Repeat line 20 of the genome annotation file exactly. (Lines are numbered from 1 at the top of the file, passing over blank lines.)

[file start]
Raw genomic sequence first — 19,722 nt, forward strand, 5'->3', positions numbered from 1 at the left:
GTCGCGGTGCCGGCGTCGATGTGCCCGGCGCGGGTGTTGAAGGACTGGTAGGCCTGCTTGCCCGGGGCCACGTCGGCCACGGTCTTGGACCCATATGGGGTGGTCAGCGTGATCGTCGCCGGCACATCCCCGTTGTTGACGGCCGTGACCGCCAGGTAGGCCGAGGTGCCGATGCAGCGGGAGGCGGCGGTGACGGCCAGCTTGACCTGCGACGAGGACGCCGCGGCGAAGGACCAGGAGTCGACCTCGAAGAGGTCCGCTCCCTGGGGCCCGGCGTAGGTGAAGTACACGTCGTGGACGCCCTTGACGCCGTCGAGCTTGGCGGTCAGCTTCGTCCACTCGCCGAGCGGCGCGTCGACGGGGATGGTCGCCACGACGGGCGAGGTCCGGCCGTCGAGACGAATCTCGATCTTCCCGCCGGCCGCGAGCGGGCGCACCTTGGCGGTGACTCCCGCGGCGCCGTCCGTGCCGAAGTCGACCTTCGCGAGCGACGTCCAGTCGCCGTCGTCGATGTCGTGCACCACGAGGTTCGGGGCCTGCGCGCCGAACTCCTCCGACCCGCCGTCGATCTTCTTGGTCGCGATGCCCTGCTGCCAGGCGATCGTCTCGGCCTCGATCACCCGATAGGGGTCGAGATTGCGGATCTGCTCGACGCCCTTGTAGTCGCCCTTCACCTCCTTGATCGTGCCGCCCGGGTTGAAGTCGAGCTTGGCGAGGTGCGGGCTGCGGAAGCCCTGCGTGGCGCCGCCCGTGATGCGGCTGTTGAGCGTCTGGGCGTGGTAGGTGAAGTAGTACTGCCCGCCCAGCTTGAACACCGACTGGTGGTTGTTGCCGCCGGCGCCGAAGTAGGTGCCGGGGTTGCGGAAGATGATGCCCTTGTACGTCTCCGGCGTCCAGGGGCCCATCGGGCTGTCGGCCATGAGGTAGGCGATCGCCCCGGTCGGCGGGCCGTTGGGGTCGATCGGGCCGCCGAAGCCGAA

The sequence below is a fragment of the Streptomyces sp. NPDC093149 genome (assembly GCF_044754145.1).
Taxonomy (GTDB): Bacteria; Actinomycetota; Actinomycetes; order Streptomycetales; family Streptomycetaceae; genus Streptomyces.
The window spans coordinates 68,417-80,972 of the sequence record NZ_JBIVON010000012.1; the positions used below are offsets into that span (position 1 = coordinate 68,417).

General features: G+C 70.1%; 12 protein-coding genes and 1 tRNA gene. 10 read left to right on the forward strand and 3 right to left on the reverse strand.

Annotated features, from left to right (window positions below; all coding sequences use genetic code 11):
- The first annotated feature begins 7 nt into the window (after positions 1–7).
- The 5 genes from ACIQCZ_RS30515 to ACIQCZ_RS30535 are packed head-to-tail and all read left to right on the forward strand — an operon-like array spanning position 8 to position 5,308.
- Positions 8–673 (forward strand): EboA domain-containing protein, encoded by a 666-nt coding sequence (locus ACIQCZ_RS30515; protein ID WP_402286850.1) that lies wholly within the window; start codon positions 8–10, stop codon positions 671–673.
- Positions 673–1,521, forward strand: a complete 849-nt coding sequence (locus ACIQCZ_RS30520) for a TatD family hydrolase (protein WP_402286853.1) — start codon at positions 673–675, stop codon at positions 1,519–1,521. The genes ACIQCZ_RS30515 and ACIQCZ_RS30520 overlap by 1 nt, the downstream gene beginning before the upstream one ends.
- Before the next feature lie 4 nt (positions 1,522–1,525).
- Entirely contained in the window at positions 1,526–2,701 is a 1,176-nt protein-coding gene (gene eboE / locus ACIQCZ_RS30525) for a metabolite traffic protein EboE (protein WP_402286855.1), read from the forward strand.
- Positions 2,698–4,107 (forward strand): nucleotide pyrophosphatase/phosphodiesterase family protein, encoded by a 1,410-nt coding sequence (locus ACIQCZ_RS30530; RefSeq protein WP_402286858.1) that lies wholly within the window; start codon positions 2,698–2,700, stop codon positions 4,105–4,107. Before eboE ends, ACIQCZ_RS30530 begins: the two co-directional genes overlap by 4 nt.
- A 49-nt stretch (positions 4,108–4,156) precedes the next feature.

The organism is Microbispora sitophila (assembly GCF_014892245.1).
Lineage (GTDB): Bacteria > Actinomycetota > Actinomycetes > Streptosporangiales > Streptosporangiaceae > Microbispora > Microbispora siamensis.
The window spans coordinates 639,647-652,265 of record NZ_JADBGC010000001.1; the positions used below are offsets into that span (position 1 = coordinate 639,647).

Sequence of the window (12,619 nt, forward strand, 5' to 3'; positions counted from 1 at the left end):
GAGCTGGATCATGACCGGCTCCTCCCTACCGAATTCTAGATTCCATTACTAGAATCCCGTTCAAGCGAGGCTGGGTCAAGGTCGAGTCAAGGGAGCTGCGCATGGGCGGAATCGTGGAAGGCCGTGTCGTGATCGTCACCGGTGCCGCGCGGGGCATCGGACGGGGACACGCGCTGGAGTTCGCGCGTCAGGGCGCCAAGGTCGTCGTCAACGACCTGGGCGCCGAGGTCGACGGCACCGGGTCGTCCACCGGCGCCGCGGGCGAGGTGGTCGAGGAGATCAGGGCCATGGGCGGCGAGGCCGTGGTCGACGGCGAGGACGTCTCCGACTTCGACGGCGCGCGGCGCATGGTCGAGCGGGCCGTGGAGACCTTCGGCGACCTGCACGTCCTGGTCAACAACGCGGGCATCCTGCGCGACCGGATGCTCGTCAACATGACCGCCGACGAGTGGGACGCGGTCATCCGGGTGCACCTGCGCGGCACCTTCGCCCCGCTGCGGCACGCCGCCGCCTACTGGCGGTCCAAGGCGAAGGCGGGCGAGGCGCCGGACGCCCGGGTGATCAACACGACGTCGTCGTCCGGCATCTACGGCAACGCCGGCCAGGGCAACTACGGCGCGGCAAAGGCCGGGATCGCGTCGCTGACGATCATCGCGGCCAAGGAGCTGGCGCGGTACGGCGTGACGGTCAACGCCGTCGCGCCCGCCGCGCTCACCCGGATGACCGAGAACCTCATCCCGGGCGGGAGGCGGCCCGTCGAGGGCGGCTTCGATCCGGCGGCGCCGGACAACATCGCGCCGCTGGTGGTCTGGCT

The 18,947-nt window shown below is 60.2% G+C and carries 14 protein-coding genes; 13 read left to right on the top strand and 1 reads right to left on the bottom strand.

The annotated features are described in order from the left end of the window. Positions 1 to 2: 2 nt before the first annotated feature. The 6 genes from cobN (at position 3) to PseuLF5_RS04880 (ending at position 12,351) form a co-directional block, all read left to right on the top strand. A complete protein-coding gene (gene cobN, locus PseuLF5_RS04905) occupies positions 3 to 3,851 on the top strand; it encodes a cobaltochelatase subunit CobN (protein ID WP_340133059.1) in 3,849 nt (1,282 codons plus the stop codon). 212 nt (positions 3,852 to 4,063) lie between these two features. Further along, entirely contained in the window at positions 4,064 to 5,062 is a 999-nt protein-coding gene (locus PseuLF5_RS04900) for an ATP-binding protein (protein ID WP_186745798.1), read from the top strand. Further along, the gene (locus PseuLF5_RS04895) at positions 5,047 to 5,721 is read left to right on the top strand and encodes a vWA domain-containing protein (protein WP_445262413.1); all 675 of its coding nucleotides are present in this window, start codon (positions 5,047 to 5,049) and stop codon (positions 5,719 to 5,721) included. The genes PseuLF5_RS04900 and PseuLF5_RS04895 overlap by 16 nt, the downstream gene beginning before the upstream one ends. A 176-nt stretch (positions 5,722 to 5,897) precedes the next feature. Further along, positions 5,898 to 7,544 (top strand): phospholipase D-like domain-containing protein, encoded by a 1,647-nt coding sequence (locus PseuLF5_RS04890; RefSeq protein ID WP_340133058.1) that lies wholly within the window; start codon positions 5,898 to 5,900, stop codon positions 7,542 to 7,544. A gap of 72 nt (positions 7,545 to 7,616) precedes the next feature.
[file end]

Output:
GAGCTGGATCATGACCGGCTCCTCCCTACCGAATTCTAGATTCCATTACTAGAATCCCGTTCAAGCGAGGCTGGGTCAAGGTCGAGTCAAGGGAGCTGCGCATGGGCGGAATCGTGGAAGGCCGTGTCGTGATCGTCACCGGTGCCGCGCGGGGCATCGGACGGGGACACGCGCTGGAGTTCGCGCGTCAGGGCGCCAAGGTCGTCGTCAACGACCTGGGCGCCGAGGTCGACGGCACCGGGTCGTCCACCGGCGCCGCGGGCGAGGTGGTCGAGGAGATCAGGGCCATGGGCGGCGAGGCCGTGGTCGACGGCGAGGACGTCTCCGACTTCGACGGCGCGCGGCGCATGGTCGAGCGGGCCGTGGAGACCTTCGGCGACCTGCACGTCCTGGTCAACAACGCGGGCATCCTGCGCGACCGGATGCTCGTCAACATGACCGCCGACGAGTGGGACGCGGTCATCCGGGTGCACCTGCGCGGCACCTTCGCCCCGCTGCGGCACGCCGCCGCCTACTGGCGGTCCAAGGCGAAGGCGGGCGAGGCGCCGGACGCCCGGGTGATCAACACGACGTCGTCGTCCGGCATCTACGGCAACGCCGGCCAGGGCAACTACGGCGCGGCAAAGGCCGGGATCGCGTCGCTGACGATCATCGCGGCCAAGGAGCTGGCGCGGTACGGCGTGACGGTCAACGCCGTCGCGCCCGCCGCGCTCACCCGGATGACCGAGAACCTCATCCCGGGCGGGAGGCGGCCCGTCGAGGGCGGCTTCGATCCGGCGGCGCCGGACAACATCGCGCCGCTGGTGGTCTGGCT